The leaders of the Group of Seven (G7) nations have issued a joint statement in support of Israel, but Japan and Canada abstained from voting
Japan has maintained a neutral stance in this Israel-Hamas war. The island country has been caught off guard in deciding their voice due to the evergreen question as to what would happen to their oil supplies from the Middle East.
Yoko Kamikawa, the Japanese Foreign Minister, said in front of a press conference that the ongoing conflict is still in a developing phase, and Japan is taking a stand based on the latest developments. The reporters asked about whether Japan has a more discreet approach compared to its G7 members.
The leaders of the Group of Seven (G7) nations have issued a joint statement in support of Israel, but Japan and Canada abstained from voting. Japan is heavily dependent on oil and gas supplies from the Middle East. This has kept them from participating in voting for support on either side of the war.
Tokyo is set to host a meeting for the foreign ministers of the G7 nations the following month, where the present war will be the top agenda for discussions. This is further going to trouble Japan in standing in unison with its G7 peers. To date, it has somehow managed to hold rhetoric, but the coming days could be more challenging.
The conflict has had a negligible effect on the oil and gas prices in the global market as Israel is not a major producer of crude. Investors and market participants are analysing how much this conflict will escalate and what the impact will be on supply lines from the nearby countries that happen to be some of the largest producers of oil in the world.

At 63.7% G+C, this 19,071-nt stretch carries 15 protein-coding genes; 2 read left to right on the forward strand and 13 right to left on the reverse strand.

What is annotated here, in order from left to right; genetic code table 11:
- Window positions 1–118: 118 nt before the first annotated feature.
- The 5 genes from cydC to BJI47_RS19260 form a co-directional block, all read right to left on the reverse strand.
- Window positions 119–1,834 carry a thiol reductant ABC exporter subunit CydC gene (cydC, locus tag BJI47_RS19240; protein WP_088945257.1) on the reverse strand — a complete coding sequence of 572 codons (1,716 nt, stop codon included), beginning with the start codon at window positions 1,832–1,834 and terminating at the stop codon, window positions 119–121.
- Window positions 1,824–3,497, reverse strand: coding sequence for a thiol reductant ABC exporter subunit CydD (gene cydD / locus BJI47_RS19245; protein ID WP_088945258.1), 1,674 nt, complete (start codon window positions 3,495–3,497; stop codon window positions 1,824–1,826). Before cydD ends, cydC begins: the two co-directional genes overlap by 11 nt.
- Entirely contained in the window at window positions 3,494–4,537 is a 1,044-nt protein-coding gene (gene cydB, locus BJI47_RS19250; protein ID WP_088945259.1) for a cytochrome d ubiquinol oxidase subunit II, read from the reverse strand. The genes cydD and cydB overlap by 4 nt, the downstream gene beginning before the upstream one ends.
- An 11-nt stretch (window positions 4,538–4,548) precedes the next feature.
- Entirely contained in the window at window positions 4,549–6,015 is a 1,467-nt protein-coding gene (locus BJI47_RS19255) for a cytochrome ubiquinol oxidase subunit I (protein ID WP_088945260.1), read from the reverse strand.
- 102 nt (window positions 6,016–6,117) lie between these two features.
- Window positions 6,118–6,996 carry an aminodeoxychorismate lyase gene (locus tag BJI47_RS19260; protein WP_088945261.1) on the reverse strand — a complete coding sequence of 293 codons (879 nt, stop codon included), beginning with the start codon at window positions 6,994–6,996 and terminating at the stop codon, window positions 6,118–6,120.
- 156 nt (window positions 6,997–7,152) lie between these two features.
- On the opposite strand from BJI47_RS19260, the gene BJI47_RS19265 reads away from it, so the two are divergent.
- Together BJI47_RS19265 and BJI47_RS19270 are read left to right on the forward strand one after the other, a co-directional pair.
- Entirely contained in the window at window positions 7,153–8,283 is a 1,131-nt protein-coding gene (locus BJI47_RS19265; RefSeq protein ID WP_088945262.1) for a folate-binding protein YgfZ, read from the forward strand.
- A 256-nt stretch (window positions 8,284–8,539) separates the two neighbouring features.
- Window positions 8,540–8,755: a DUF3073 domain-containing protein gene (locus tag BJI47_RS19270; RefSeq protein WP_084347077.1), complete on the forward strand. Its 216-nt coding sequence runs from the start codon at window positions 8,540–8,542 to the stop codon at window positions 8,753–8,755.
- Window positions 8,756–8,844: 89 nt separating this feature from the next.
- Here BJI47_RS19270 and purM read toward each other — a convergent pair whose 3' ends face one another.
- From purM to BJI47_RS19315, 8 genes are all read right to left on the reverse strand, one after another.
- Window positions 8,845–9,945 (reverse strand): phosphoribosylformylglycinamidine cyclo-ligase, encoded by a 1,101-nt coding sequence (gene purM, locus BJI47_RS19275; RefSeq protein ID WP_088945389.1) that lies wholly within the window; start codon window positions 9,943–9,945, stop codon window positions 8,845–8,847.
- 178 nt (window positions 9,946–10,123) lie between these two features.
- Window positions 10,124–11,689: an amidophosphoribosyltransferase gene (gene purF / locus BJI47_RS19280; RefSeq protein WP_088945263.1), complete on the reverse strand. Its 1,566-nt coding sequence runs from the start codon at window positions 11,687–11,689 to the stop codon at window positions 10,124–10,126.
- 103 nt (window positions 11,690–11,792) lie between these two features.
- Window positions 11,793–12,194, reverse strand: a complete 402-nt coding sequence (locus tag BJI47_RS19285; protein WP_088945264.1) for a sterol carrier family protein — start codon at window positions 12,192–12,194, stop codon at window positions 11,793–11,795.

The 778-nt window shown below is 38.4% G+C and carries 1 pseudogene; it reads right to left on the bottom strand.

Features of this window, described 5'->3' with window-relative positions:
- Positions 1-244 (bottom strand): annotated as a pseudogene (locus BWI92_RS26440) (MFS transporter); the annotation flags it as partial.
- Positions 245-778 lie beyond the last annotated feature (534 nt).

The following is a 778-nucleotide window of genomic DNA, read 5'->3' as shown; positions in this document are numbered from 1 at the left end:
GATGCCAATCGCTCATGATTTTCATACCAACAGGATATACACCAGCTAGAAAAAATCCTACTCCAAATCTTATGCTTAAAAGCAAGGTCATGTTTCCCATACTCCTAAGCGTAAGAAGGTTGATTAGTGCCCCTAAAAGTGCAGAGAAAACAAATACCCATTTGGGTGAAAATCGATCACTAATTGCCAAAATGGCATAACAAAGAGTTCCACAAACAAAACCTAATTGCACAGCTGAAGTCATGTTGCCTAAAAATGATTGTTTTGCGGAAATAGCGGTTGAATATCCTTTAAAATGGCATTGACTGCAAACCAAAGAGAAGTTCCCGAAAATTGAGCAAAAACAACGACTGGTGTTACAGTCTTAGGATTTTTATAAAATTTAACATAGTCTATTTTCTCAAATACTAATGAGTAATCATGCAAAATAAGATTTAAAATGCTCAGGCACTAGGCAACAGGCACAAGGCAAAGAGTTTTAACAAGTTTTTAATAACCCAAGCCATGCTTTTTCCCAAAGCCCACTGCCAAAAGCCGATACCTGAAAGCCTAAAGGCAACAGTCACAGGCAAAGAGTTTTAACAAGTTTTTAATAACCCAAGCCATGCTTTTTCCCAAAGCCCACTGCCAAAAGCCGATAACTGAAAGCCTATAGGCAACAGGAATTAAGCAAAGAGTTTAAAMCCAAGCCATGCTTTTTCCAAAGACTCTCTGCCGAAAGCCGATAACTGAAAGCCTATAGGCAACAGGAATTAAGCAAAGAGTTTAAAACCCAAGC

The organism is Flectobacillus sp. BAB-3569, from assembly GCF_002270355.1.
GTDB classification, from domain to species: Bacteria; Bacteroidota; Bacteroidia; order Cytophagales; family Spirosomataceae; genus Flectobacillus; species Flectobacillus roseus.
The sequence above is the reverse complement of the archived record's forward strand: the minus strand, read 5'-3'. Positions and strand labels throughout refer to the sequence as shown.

Japan had issued a public statement where it condemned the attacks and is worried about the Israeli bombing in the Gaza Strip. It didn’t recognise the Hamas attacks as an act of terrorism or rather call for Israel’s right to defend itself. These statements sounded similar to the ones issued by other industrialised nations of the G7 till 11th October.
Fumio Kishida, the Japanese Prime Minister, abstained from signing the statement issued by G7 on 9th October. The G7 finance ministers met in Morocco on 12th October and issued a statement against the attacks on Israel. An anonymous government official said that Tokyo should refrain from workings that would appear as inciting.
Japan has for decades maintained a neutral stance throughout the Israeli-Palestinian conflict and called for a settlement through diplomatic talks. It had earlier criticised Israel for permitting the construction of settlements in 1967 beyond the national borders.
During the 1973 oil crisis, Tokyo got a bitter taste of an oil crunch when the Middle East oil producers issued an embargo against specific nations, including Japan, who had supported Israel in its war with the Arab states. It took a lesson from those painful memories and, since then, has maintained relations with Saudi Arabia and Iran; these two are arch rivals of each other besides being the major oil producers. Japan realised that always walking in the footsteps of the US can be dangerous as it has its own oil fields and there are very poor energy resources.
David Boling, a director at Eurasia, said that Japan’s Middle Eastern policies have secured its oil imports from the Gulf region, and any wrong step during this conflict can pose a threat to the pipeline.
A US official stated that Washington and Tokyo have a slight gap in their stand in the present war and that Japan is walking on a fine line in the developing course of the events besides maintaining its national interests. The United States is Japan’s closest ally, but in matters concerning the Middle East, Tokyo maintains a different stance based on its national security.